Steven Spielberg’s ‘The Fabelmans’: What to know from premiere

The Fabelmans is being hailed as Steven Spielberg’s most personal film, chronicling (through a fictionalized version of his family) his cinema-obsessed youth in Arizona and Northern California. But how “personal” is it really? How applicable is it to Spielberg’s formative experiences, including encounters with anti-Semitism and his parents’ deep marital struggles?

At a Q&A after the world premiere at the Toronto International Film Festival, Spielberg and his cast gave an inside look at the film, which is set to hit theaters around Thanksgiving.

Is this autobiographical opus, one of his only credits as a screenwriter and his first screenwriting credit since 1982’s Poltergeist, supposed to end Spielberg’s career?

Short answer: no.

“It’s not because I’ve decided to retire and that’s my swan song. Don’t believe any of this. Don’t believe that,” he told the cheering crowd of his decision to create the cinematic equivalent of writing a memoir. “Tony [Kushner, his co-writer] and I started talking about that possibility when we were doing Lincoln [2012]. tony kind performing the function of a therapist and I was his patient. But when COVID hit, we all had a lot of time and a lot of anxiety… [and] As things got worse I just felt like I was leaving something behind, which are the things that I really need to sort out in relation to my mom and dad and my sisters who are here tonight. … It wasn’t now or never, but I almost felt like it.”

Paul Dano, Mateo Zoryan Francis DeFord and Michelle Williams in "The Fabelmans"

From left: Burt Fabelman (Paul Dano), Sammy Fabelman (Mateo Zoryan Francis-DeFord) and Mitzi Fabelman (Michelle Williams) in The Fabelmans, co-written and directed by Steven Spielberg.

(Merie Weismiller Wallace / Universal)

Why did he cast Michelle Williams and Paul Dano as his on-screen parents?

Spielberg said he reached out to Williams after seeing her in Blue Valentine with no project in mind long before Fabelmans was a thing. He said Dano “shares so many of these [qualities as my father] … pragmatism, my father’s patience, my father’s deep, profound kindness, and the genius he had in the world of computer design.”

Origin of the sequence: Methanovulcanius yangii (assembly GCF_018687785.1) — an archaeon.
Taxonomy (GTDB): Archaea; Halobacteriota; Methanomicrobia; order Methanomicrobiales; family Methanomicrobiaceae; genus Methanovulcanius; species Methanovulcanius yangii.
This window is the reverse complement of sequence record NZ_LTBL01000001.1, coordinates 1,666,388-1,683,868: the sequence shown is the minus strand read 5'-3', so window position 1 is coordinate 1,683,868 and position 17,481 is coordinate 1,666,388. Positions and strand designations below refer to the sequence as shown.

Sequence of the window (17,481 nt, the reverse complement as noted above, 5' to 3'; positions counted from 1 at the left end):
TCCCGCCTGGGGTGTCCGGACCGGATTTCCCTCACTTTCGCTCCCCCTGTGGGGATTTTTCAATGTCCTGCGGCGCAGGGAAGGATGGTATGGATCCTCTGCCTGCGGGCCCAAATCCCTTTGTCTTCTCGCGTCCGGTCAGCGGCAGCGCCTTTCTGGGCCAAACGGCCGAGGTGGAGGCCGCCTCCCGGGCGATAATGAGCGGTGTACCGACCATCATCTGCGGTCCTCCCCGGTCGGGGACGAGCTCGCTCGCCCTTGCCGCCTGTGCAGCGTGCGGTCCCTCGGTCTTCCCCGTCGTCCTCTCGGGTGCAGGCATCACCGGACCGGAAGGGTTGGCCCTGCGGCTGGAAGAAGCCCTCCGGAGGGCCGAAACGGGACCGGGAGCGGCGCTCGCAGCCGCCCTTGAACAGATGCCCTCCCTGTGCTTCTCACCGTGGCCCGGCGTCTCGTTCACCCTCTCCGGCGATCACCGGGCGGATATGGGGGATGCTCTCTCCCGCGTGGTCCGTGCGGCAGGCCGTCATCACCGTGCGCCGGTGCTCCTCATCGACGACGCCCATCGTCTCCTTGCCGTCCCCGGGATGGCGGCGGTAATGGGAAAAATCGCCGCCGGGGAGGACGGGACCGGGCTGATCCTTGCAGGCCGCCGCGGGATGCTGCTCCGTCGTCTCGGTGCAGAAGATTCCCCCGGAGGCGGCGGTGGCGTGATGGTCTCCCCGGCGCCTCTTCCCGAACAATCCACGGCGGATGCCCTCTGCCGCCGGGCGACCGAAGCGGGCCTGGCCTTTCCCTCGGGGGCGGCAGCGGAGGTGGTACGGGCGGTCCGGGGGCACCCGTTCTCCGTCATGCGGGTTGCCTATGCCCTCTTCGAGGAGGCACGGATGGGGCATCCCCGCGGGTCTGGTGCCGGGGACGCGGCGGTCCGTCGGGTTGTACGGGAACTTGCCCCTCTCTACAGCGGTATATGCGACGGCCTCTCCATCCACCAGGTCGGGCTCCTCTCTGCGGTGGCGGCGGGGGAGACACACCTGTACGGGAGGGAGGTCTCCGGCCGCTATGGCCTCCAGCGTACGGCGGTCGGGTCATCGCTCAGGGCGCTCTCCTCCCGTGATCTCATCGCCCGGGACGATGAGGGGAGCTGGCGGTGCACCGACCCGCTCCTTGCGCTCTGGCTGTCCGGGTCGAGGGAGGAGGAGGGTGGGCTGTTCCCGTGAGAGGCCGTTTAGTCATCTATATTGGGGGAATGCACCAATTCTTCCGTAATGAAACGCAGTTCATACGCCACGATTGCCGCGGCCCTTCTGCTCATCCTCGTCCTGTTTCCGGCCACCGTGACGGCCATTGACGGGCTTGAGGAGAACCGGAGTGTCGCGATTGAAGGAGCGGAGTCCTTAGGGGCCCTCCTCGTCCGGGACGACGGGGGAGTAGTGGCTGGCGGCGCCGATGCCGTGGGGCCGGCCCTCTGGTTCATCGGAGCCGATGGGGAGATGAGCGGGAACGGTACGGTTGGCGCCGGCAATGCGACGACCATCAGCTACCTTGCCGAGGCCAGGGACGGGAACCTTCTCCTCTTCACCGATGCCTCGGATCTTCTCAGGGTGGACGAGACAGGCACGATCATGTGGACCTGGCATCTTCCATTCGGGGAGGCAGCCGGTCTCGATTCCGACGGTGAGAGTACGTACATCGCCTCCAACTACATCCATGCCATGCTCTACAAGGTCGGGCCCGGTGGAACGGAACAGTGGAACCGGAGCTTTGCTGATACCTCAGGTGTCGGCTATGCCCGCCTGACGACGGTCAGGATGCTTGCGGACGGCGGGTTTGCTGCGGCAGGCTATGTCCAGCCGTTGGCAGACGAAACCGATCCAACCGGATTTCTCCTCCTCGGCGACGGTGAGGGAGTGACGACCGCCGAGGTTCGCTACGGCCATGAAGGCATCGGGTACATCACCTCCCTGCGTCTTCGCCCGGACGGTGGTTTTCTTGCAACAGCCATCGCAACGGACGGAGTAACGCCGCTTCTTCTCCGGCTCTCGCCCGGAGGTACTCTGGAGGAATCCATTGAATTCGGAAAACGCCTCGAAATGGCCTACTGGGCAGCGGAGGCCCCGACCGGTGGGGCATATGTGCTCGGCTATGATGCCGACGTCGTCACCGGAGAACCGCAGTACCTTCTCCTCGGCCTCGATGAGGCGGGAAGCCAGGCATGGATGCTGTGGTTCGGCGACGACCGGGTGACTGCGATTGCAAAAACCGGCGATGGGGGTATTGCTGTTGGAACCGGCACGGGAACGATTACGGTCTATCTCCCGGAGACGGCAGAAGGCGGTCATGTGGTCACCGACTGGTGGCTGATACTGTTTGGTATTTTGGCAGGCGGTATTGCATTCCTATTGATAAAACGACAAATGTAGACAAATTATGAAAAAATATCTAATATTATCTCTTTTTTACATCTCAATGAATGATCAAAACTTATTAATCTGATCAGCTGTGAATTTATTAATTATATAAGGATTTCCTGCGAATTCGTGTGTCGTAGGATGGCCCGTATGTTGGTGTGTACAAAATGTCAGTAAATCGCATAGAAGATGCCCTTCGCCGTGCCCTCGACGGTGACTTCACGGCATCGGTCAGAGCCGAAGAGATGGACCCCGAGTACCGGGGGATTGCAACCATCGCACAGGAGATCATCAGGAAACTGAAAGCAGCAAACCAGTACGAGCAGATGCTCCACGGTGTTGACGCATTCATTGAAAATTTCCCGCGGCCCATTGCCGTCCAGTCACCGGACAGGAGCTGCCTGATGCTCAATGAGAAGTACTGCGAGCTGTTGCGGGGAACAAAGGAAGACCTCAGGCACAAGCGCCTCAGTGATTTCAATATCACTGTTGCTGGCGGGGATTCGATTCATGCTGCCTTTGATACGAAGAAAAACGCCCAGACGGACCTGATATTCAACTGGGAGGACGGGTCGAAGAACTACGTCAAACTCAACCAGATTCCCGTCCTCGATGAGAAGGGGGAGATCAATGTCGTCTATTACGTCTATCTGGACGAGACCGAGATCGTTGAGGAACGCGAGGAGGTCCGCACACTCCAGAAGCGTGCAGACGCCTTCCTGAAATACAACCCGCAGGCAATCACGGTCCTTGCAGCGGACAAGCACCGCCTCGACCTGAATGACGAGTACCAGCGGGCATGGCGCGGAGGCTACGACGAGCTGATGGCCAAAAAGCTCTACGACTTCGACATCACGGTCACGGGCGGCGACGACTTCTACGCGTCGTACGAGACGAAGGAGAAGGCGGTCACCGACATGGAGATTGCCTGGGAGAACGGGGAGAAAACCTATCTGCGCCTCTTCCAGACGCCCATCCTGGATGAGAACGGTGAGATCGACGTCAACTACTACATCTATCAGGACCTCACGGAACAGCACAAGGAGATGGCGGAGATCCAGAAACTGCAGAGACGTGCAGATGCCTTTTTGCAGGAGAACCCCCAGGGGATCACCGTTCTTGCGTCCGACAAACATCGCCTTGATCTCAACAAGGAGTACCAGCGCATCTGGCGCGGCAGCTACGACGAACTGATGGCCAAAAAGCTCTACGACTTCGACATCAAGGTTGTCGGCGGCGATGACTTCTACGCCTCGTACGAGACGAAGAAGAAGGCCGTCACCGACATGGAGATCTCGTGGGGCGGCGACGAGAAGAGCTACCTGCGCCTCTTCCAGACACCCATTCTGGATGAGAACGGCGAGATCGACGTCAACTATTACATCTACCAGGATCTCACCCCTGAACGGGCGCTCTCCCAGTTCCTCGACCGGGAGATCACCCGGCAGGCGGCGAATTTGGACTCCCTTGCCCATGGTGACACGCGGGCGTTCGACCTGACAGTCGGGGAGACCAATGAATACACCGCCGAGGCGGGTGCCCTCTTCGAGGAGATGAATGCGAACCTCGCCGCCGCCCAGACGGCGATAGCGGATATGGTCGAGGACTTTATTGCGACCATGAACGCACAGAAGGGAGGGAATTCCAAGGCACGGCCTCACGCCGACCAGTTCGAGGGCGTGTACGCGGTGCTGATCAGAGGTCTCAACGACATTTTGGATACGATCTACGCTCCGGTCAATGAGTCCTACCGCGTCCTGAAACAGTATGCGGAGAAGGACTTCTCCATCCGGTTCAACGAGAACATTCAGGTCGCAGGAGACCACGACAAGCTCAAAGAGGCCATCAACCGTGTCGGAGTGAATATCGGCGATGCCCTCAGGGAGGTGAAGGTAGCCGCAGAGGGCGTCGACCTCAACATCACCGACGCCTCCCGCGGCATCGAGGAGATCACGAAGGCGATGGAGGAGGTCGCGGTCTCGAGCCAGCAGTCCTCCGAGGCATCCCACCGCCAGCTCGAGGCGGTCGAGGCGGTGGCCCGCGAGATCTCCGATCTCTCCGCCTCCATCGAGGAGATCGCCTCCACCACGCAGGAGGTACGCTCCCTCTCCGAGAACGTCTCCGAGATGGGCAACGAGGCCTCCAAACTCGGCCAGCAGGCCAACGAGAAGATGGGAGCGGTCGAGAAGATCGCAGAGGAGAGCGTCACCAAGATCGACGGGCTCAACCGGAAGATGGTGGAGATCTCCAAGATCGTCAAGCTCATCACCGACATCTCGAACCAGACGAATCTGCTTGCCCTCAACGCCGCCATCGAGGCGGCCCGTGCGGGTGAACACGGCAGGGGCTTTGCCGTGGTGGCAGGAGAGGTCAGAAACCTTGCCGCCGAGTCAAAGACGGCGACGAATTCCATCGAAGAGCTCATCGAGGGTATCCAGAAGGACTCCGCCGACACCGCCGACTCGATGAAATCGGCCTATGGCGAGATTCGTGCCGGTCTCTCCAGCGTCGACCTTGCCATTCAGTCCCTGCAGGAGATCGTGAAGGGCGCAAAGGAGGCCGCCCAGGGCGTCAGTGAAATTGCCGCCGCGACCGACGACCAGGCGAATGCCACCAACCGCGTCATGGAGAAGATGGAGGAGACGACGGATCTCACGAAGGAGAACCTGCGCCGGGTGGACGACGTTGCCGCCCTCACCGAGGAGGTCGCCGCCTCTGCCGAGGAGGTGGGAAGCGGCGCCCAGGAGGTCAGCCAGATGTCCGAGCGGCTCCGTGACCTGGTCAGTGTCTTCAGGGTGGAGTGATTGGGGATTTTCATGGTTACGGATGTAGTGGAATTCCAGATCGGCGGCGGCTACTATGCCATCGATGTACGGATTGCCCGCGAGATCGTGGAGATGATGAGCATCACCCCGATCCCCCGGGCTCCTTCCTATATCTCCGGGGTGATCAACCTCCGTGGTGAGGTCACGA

Dano said: “Steven and I probably didn’t quite zoom in and talk about him and his life once a week for several months [I] had access to photos and home videos and sound recordings. … It also reminded me a lot of my grandfather, so I tried to bring something from my life with me. It’s been a tough job playing Steven’s dad at times…but a beautiful experience.”

The film contains scenes of anti-Semitic bullying, but Spielberg emphasizes that while they depict some real-life incidents quite well, they were not characteristic of his childhood.

“Bullying is just a small aspect of my life,” he said. “Anti-Semitism is an aspect of my life, but it is not a dominant force in my life.”

Kushner said, “I loved how simple Judaism is in this film. It’s a very deep part of Steven’s identity and the identity of the Fabelmans, but it’s a film that’s about Jewish people rather than just, just, anti-Semitism or Judaism. It’s not a problem; it is who they are.”

Gabriel LaBelle, with only a few credits to his name, slips into the role of Spielberg’s double in a production with big names in front of and behind the camera. But no pressure.

LaBelle said he initially had no idea what he would try for, let alone who he would work for. After the first round his agent told him [LaBelle’s voice drops to his agent’s hoarse whisper before the audience]: “‘Yeah… I think it was a Steven Spielberg film. And… I think your character was… Steven Spielberg.”

It took another three months to get the job. He said that when he finally realized how big the role he’d been cast in was, “It was very scary. It was frightening. … You come on set and you’re surrounded by masters. Writing, directing, acting, producing, camera, costumes, props, music, editing, everything. Simply masters of this art.

“And here I am.” The crowd laughed. “I’m the kid with the good audition.”

The film isn’t an entirely rosy look at Spielberg’s family; It depicts some pretty difficult times for his parents as a couple and the family’s struggle with them. Was it worth it?

“This film is a way for me to bring my mom and dad back,” Spielberg said. “And it’s also brought me closer to my sisters Annie and Susie and Nancy than I ever thought possible. And for that it was worth making the film.” Steven Spielberg’s ‘The Fabelmans’: What to know from premiere

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